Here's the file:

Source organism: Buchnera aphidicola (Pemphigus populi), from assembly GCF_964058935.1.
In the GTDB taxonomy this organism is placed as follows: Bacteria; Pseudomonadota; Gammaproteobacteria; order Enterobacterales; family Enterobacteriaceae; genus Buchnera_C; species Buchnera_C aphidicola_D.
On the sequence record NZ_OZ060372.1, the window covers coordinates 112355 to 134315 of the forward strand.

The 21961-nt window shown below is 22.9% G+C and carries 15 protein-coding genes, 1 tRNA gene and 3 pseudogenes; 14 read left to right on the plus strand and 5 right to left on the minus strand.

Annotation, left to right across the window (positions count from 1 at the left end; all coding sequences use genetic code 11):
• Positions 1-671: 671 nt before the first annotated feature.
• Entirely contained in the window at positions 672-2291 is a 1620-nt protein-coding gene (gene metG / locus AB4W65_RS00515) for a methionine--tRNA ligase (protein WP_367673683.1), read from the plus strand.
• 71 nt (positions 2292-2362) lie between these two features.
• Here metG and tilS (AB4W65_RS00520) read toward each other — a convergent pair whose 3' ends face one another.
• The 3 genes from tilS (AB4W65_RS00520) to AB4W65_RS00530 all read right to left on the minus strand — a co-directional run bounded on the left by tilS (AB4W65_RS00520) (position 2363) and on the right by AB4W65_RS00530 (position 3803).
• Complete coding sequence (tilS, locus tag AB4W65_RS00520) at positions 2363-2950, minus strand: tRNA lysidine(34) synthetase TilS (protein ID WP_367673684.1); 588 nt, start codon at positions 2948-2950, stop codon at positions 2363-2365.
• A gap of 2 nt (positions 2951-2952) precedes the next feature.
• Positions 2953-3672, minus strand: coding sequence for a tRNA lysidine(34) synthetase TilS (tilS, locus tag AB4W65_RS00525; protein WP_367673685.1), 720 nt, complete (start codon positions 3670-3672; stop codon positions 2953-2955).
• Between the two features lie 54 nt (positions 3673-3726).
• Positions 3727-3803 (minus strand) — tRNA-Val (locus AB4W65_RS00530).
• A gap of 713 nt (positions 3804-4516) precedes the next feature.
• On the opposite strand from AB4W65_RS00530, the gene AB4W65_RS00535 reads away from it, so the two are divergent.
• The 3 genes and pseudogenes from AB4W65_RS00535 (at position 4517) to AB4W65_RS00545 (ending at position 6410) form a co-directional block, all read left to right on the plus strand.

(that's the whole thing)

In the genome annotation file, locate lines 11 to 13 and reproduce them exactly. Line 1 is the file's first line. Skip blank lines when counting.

• Complete coding sequence (tilS, locus tag AB4W65_RS00520) at positions 2363-2950, minus strand: tRNA lysidine(34) synthetase TilS (protein ID WP_367673684.1); 588 nt, start codon at positions 2948-2950, stop codon at positions 2363-2365.
• A gap of 2 nt (positions 2951-2952) precedes the next feature.
• Positions 2953-3672, minus strand: coding sequence for a tRNA lysidine(34) synthetase TilS (tilS, locus tag AB4W65_RS00525; protein WP_367673685.1), 720 nt, complete (start codon positions 3670-3672; stop codon positions 2953-2955).